Noonan’s pro-business offer serves a purpose
Published 06/10/2015 | 02:30
Finance Minister Michael Noonan will start the process of eliminating an inequality in our taxation system in next week’s Budget 2016.
Business groups have long claimed the tax system discriminates against self-employed people. The disparity arises because the self-employed cannot claim the PAYE tax credit of €1,650. This effectively means that a self-employed person is paying €32 a week more in tax than an employee.
Of course, the PAYE and self-employed taxation systems are not directly comparable, and the benefits they receive when they lose their jobs also vary substantially.
Self-employed businesspeople and farmers will now be offered a tax break worth €1,650 over the next five years – starting in next week’s Budget.
Mr Noonan has confirmed he will begin to extend the PAYE tax credit – worth €1,650 – to the self-employed and farmers in Budget 2016. But the Irish Independent understands he will commit to matching the PAYE tax credit in full over the next five years, starting with at least a fifth, or €330, in 2016.
The offer to businesspeople and farmers is no doubt intended to be on their minds when the General Elections falls in the coming months. Mr Noonan will tell the self-employed he is going to start the process and they will have to vote for his party if they want the pattern to continue, as it will be contingent upon Fine Gael being returned to power in the upcoming General Election.
Quite clearly, he intends to lock down this sector of the electorate and contrast his pro-business approach with that of the opposition.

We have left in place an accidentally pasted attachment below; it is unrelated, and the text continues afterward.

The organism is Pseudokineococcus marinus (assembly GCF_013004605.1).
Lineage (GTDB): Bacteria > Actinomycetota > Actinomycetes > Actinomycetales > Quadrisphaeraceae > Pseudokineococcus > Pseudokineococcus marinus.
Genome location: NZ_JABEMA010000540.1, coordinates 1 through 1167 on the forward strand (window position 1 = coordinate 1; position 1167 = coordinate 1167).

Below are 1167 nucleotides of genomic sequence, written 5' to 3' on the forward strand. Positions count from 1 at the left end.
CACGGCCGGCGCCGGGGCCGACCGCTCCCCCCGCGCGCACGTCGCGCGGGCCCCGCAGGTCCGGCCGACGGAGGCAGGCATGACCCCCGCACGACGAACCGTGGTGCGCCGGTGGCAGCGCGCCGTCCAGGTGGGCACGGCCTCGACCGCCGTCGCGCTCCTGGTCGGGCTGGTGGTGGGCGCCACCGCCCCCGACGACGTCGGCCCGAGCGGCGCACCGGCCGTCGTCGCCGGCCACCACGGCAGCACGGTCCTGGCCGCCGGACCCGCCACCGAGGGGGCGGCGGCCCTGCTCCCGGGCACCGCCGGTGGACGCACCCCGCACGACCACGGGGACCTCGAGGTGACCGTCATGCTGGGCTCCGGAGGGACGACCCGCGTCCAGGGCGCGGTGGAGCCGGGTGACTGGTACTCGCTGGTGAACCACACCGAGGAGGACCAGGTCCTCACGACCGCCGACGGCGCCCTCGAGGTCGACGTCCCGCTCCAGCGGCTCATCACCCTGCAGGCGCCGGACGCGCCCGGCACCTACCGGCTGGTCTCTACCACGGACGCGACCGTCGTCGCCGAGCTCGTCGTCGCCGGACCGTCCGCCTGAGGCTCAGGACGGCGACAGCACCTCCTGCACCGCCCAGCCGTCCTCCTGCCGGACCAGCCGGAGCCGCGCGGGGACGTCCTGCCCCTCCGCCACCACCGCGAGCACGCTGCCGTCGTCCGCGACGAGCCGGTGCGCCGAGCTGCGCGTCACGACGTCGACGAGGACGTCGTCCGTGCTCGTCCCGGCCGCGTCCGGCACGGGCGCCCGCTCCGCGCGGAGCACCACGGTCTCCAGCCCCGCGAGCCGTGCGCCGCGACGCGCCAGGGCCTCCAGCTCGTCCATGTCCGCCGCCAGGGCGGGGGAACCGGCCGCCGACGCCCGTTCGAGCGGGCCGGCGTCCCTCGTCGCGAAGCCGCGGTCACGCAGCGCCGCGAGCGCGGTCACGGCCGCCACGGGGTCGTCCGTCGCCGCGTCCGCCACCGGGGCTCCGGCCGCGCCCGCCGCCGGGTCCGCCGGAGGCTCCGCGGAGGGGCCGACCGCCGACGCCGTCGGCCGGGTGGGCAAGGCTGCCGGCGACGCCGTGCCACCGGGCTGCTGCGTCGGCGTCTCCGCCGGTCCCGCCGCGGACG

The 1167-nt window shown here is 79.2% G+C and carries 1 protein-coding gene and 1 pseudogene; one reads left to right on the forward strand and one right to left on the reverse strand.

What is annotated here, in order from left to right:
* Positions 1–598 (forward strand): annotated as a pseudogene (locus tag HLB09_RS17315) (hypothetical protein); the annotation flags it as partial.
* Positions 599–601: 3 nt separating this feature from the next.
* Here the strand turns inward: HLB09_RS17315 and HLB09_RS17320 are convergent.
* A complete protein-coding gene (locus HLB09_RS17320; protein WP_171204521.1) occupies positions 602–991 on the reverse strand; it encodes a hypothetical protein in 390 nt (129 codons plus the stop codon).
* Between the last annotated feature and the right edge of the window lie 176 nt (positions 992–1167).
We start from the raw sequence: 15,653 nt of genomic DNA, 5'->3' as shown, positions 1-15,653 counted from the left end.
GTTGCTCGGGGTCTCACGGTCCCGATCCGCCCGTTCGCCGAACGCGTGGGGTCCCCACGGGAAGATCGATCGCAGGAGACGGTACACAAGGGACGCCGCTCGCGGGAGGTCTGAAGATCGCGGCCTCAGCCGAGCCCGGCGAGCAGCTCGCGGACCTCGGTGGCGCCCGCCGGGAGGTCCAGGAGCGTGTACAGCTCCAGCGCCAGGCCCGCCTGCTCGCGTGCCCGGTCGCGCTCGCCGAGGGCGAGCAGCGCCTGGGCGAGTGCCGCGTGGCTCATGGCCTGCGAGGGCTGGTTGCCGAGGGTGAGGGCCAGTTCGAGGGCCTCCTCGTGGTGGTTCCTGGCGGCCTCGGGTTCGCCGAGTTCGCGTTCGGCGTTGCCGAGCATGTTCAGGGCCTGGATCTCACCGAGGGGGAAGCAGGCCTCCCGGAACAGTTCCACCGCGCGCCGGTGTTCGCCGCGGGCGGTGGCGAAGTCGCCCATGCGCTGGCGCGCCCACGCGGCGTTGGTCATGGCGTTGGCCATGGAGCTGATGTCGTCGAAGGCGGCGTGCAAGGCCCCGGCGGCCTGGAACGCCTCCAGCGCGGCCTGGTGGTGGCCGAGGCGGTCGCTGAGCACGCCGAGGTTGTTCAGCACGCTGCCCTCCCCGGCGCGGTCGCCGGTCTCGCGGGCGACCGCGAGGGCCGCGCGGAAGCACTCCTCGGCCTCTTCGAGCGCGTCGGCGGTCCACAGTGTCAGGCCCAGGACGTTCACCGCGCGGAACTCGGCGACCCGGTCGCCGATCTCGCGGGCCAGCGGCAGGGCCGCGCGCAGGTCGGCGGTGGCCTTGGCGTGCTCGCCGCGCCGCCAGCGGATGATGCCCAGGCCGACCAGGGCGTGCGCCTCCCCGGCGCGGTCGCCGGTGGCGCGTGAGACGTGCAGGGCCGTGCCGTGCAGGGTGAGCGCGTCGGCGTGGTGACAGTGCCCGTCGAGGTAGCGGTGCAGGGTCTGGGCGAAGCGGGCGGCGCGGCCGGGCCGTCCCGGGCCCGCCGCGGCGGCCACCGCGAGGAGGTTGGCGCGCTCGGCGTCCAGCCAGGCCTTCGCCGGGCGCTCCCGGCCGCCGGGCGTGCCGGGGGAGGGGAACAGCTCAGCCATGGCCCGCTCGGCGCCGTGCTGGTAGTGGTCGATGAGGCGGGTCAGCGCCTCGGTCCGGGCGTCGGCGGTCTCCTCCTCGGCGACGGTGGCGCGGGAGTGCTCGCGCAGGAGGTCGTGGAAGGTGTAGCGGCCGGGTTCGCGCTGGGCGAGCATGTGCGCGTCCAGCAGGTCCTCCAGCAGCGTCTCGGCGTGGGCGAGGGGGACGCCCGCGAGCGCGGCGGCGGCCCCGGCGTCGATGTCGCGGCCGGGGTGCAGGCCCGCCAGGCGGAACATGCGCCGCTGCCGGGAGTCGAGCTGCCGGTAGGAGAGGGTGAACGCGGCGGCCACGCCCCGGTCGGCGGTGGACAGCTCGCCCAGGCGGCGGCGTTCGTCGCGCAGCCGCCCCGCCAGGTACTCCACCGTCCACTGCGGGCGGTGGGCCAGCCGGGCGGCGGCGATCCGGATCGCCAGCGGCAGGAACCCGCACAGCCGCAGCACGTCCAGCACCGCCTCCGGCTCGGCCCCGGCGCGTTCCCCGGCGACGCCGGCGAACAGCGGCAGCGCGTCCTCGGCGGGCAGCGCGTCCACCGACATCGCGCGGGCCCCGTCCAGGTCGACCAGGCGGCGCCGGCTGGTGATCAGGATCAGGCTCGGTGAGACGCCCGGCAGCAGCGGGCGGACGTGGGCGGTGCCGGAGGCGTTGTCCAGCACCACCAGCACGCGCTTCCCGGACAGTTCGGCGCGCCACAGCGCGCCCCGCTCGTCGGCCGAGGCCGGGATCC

However, rewarding those who take the initiative and bear the risk is worthy in its own right and it is beyond time that this inequality is addressed.
Overall, the €750m tax package next week will aim to reward middle-income earners who bore the brunt of the tax hikes during the downturn.
End of peat will make way for wind and solar power
Once regarded as wastelands and associated with dire poverty, Ireland’s peatlands have helped meet the country’s fuel needs for almost a thousand years.
Throughout their history, Ireland’s peat bogs – an iconic part of our rural landscape – have been forced to adapt to changing circumstances, including war, habitat conservation and, in recent years, carbon emissions.
Moves to restrict the harvesting of peat have proved controversial in the past, not least because of the strong affiliation with the historic use of turf bogs, especially in the Midlands.
However, the decision by Bord na Mona to stop harvesting peat by 2030 is both a welcome and necessary one.
Billed as the biggest change of land use in modern Irish history, the cessation of peat harvesting will pave the way for investment in greener, cleaner fuels such as wind and solar farms that communities will be able to invest in.
A word of warning: as Ireland divests itself of peat harvesting, Bord na Mona – which controls around 81,000 hectares of land – must ensure that this vital resource is managed prudently on behalf of the entire community.